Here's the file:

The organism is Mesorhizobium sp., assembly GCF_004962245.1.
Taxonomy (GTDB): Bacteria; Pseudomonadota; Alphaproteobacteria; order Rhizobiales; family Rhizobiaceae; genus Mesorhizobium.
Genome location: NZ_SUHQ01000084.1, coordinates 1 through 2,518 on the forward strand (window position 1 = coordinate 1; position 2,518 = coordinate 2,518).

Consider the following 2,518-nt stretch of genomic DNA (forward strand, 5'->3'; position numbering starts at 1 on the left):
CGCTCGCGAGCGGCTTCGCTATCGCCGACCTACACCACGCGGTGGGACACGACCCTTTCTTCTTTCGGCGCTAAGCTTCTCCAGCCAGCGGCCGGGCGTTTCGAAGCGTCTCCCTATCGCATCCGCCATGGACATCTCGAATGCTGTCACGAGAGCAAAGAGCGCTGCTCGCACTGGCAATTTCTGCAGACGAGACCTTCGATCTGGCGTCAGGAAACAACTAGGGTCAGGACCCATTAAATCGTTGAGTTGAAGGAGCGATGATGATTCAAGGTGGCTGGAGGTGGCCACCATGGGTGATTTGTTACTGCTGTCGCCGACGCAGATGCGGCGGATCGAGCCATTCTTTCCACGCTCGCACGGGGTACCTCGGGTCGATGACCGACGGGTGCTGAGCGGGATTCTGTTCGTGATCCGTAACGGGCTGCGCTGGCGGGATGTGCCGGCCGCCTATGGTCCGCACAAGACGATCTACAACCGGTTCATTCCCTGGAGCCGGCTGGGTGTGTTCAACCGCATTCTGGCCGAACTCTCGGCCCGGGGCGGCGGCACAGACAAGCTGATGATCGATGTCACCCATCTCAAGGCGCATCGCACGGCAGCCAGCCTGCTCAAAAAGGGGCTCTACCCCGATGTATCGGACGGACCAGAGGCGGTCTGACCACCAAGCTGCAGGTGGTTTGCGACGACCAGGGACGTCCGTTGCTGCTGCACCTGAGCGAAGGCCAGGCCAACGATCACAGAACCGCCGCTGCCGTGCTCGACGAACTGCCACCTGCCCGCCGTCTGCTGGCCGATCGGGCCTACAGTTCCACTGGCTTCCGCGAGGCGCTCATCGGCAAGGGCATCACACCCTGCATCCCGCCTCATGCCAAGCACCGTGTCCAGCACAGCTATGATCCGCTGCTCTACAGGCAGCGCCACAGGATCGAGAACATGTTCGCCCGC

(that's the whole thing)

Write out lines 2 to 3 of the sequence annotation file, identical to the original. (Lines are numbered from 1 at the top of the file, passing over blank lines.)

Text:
Taxonomy (GTDB): Bacteria; Pseudomonadota; Alphaproteobacteria; order Rhizobiales; family Rhizobiaceae; genus Mesorhizobium.
Genome location: NZ_SUHQ01000084.1, coordinates 1 through 2,518 on the forward strand (window position 1 = coordinate 1; position 2,518 = coordinate 2,518).